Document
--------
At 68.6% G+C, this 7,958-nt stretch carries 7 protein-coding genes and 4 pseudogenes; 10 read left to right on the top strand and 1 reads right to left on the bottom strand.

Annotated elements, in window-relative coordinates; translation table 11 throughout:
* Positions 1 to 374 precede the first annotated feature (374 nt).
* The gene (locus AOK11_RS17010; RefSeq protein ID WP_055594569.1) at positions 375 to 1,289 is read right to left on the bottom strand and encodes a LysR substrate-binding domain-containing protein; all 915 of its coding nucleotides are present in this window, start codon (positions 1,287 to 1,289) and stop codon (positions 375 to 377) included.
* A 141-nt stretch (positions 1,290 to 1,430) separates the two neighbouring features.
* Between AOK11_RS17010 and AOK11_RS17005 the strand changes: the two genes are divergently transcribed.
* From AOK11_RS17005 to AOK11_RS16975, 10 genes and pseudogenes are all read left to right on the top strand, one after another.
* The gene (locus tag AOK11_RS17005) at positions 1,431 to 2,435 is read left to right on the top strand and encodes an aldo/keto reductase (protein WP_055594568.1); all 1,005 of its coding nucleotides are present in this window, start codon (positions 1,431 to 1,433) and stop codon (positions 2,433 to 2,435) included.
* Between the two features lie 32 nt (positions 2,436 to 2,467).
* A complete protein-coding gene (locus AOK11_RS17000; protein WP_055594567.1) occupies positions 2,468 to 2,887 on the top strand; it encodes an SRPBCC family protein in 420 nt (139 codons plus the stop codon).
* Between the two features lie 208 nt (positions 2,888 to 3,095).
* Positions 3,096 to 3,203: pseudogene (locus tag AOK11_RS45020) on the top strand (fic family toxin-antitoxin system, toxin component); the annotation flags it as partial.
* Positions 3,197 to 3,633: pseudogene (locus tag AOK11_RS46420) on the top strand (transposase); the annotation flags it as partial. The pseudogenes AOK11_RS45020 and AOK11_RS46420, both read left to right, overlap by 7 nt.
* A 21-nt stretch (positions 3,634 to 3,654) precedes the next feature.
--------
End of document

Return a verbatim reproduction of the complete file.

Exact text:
At 68.6% G+C, this 7,958-nt stretch carries 7 protein-coding genes and 4 pseudogenes; 10 read left to right on the top strand and 1 reads right to left on the bottom strand.

Annotated elements, in window-relative coordinates; translation table 11 throughout:
* Positions 1 to 374 precede the first annotated feature (374 nt).
* The gene (locus AOK11_RS17010; RefSeq protein ID WP_055594569.1) at positions 375 to 1,289 is read right to left on the bottom strand and encodes a LysR substrate-binding domain-containing protein; all 915 of its coding nucleotides are present in this window, start codon (positions 1,287 to 1,289) and stop codon (positions 375 to 377) included.
* A 141-nt stretch (positions 1,290 to 1,430) separates the two neighbouring features.
* Between AOK11_RS17010 and AOK11_RS17005 the strand changes: the two genes are divergently transcribed.
* From AOK11_RS17005 to AOK11_RS16975, 10 genes and pseudogenes are all read left to right on the top strand, one after another.
* The gene (locus tag AOK11_RS17005) at positions 1,431 to 2,435 is read left to right on the top strand and encodes an aldo/keto reductase (protein WP_055594568.1); all 1,005 of its coding nucleotides are present in this window, start codon (positions 1,431 to 1,433) and stop codon (positions 2,433 to 2,435) included.
* Between the two features lie 32 nt (positions 2,436 to 2,467).
* A complete protein-coding gene (locus AOK11_RS17000; protein WP_055594567.1) occupies positions 2,468 to 2,887 on the top strand; it encodes an SRPBCC family protein in 420 nt (139 codons plus the stop codon).
* Between the two features lie 208 nt (positions 2,888 to 3,095).
* Positions 3,096 to 3,203: pseudogene (locus tag AOK11_RS45020) on the top strand (fic family toxin-antitoxin system, toxin component); the annotation flags it as partial.
* Positions 3,197 to 3,633: pseudogene (locus tag AOK11_RS46420) on the top strand (transposase); the annotation flags it as partial. The pseudogenes AOK11_RS45020 and AOK11_RS46420, both read left to right, overlap by 7 nt.
* A 21-nt stretch (positions 3,634 to 3,654) precedes the next feature.